GDP (billions USD) 115.56133.04145.25153.90161.48
GDP (Constant Prices, Annual % Change)
GDP per Capita (USD) 21,26324,47126,71428,31129,719
General Government Balance (in % of GDP) -0.8-3.7-4.3-4.4-4.5
General Government Gross Debt (in % of GDP) 57.856.756.557.560.3
Inflation Rate (%) n/a10.
Unemployment Rate (% of the Labour Force)
Current Account (billions USD) -9.42-3.55-5.75-5.23-4.36
Current Account (in % of GDP) -8.2-2.7-4.0-3.4-2.7

Source: IMF – World Economic Outlook Database , October 2021

Country Risk

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Main Sectors of Industry

The Slovak Republic has a highly qualified labour force of 2.76 million out of its 5.4 million population. The agriculture sector is little developed and represents only 1.7% of the GDP and 3% of employment (World Bank, latest data available), although almost two-fifths of the land is arable. The main agricultural products in the country are cereals, potatoes, sugar beets, and grapes. The mountainous area of Slovakia has vast forests and pastures, which are used for intensive sheep grazing, and it is rich in mineral resources including iron, copper, lead, and zinc. According to the latest data by Eurostat, 25.4% of the Slovak agricultural output derives from cereals, followed by 15.2% from industrial crops (oil seeds, sugar beet), 12.7% from dairy, 6.7% from pig production and 6% from cattle production. The latest estimates from Statistics Slovakia show that because of several droughts, in 2022 all types of crops recorded a decline: corn for grain in 2022 will be the lowest in the last 15 years, at approximately 740 thousand tons. The harvest was estimated to reach a value almost 54% lower than that of the previous year.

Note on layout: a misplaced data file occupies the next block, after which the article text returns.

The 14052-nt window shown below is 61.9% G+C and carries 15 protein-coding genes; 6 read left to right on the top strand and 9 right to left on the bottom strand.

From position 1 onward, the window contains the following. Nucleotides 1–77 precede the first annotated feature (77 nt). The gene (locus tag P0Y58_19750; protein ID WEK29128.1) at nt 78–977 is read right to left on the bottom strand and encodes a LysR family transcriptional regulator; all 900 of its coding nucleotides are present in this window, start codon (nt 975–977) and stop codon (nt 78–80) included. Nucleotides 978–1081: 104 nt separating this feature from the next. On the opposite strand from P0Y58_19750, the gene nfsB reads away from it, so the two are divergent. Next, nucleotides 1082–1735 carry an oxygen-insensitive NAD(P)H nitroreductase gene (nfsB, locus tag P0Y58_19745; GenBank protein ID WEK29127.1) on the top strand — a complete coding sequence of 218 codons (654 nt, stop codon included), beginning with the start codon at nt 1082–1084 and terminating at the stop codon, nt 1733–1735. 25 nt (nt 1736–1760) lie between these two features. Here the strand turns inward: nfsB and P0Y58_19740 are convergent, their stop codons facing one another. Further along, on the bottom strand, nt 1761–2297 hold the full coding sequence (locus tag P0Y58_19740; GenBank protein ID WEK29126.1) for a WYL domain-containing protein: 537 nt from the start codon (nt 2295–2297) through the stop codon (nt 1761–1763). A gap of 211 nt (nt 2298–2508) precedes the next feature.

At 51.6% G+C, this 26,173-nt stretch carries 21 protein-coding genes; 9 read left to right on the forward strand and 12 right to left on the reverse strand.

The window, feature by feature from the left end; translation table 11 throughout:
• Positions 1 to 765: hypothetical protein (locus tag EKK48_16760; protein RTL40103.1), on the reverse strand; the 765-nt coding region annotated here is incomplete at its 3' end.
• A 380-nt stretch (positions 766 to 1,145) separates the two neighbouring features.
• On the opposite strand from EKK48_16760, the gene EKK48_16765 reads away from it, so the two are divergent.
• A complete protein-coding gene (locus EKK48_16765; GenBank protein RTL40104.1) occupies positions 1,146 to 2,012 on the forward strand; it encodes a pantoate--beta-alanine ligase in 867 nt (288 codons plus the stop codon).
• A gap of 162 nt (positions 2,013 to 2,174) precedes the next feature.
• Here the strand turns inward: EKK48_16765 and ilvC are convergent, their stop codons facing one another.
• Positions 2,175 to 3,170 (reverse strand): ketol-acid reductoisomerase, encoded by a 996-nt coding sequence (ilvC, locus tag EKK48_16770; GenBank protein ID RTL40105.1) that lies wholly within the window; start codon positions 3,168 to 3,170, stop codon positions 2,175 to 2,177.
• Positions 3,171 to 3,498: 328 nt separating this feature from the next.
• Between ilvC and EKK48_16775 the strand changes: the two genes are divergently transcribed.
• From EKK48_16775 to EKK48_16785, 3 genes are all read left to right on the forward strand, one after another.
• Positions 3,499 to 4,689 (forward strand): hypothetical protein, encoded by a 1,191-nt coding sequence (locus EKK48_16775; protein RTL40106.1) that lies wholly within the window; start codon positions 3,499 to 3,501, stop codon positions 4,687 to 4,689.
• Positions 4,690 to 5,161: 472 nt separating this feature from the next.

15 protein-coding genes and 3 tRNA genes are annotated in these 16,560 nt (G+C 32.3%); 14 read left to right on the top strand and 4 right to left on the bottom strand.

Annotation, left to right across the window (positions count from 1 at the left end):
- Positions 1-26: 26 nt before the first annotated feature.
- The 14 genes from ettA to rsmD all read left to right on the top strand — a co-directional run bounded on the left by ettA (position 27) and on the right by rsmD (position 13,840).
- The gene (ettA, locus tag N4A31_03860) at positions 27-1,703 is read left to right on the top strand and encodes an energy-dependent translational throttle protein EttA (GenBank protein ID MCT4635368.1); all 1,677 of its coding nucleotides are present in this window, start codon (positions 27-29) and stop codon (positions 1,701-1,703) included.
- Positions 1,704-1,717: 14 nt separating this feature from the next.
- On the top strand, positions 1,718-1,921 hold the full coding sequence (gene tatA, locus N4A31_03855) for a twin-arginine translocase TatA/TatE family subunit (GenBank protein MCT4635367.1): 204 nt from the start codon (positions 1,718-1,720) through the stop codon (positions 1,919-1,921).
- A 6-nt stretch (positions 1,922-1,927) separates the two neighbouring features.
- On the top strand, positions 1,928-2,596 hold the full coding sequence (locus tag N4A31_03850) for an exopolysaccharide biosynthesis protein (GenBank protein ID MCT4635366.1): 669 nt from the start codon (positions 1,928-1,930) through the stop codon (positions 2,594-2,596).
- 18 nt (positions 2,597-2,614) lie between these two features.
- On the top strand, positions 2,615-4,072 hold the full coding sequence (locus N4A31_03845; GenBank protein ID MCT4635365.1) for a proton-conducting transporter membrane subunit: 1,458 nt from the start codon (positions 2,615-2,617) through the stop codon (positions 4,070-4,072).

The secondary sector represents 28.2% of the GDP and employs 36% of the workforce. Heavy industry sectors - such as metal and steel - are still in a restructuring phase. High-value-added industries, like electronics, engineering, and petrochemicals, are installed in the western part of the country. Sectors like automobile and consumer goods experienced a sizeable contraction during the pandemic, but have started to recover relatively fast and are offering attractive opportunities to foreign investors. Although Slovakia’s competitiveness supports the recovery of the sector, global automotive demand remains sluggish. The World Bank estimates that the manufacturing sector alone accounts for one-fourth of Slovakia’s GDP. Figures from the national statistical office show that industrial production decreased by 4.7% year-on-year in 2022. According to the main industrial groupings, production related to energy decreased by 20.4%, production of durable consumer goods by 4%, production for intermediate goods by 3.2% and production of capital goods by 1.2%. Production of non-durable consumer goods increased by 5.2%.